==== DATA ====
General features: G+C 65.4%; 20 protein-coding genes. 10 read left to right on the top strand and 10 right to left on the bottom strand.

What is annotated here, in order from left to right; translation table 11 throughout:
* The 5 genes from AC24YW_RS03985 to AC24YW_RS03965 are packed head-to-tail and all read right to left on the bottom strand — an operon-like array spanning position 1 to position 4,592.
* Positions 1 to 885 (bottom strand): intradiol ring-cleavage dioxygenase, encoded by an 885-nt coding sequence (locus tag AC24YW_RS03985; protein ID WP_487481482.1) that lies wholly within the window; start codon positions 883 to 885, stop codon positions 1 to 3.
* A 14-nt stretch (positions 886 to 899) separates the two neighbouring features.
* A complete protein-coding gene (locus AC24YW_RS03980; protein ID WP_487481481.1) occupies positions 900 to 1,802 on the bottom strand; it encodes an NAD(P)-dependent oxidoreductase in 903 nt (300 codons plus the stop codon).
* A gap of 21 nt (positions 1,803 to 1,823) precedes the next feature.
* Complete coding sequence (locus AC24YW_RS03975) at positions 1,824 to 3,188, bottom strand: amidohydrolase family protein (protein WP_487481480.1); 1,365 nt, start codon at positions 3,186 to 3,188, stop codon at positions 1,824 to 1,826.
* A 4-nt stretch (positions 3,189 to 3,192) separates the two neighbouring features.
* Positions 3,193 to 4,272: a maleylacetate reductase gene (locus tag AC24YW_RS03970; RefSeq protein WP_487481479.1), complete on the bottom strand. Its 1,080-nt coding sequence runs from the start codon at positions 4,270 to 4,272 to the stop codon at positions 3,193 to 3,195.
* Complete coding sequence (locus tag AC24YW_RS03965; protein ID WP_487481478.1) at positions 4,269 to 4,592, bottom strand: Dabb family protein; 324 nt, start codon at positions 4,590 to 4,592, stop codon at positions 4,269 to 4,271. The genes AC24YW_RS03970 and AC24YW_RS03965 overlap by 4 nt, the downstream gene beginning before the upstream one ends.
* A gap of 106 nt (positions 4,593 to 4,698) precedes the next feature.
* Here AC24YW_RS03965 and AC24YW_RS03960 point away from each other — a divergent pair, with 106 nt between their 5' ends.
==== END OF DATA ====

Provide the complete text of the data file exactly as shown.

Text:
General features: G+C 65.4%; 20 protein-coding genes. 10 read left to right on the top strand and 10 right to left on the bottom strand.

What is annotated here, in order from left to right; translation table 11 throughout:
* The 5 genes from AC24YW_RS03985 to AC24YW_RS03965 are packed head-to-tail and all read right to left on the bottom strand — an operon-like array spanning position 1 to position 4,592.
* Positions 1 to 885 (bottom strand): intradiol ring-cleavage dioxygenase, encoded by an 885-nt coding sequence (locus tag AC24YW_RS03985; protein ID WP_487481482.1) that lies wholly within the window; start codon positions 883 to 885, stop codon positions 1 to 3.
* A 14-nt stretch (positions 886 to 899) separates the two neighbouring features.
* A complete protein-coding gene (locus AC24YW_RS03980; protein ID WP_487481481.1) occupies positions 900 to 1,802 on the bottom strand; it encodes an NAD(P)-dependent oxidoreductase in 903 nt (300 codons plus the stop codon).
* A gap of 21 nt (positions 1,803 to 1,823) precedes the next feature.
* Complete coding sequence (locus AC24YW_RS03975) at positions 1,824 to 3,188, bottom strand: amidohydrolase family protein (protein WP_487481480.1); 1,365 nt, start codon at positions 3,186 to 3,188, stop codon at positions 1,824 to 1,826.
* A 4-nt stretch (positions 3,189 to 3,192) separates the two neighbouring features.
* Positions 3,193 to 4,272: a maleylacetate reductase gene (locus tag AC24YW_RS03970; RefSeq protein WP_487481479.1), complete on the bottom strand. Its 1,080-nt coding sequence runs from the start codon at positions 4,270 to 4,272 to the stop codon at positions 3,193 to 3,195.
* Complete coding sequence (locus tag AC24YW_RS03965; protein ID WP_487481478.1) at positions 4,269 to 4,592, bottom strand: Dabb family protein; 324 nt, start codon at positions 4,590 to 4,592, stop codon at positions 4,269 to 4,271. The genes AC24YW_RS03970 and AC24YW_RS03965 overlap by 4 nt, the downstream gene beginning before the upstream one ends.
* A gap of 106 nt (positions 4,593 to 4,698) precedes the next feature.
* Here AC24YW_RS03965 and AC24YW_RS03960 point away from each other — a divergent pair, with 106 nt between their 5' ends.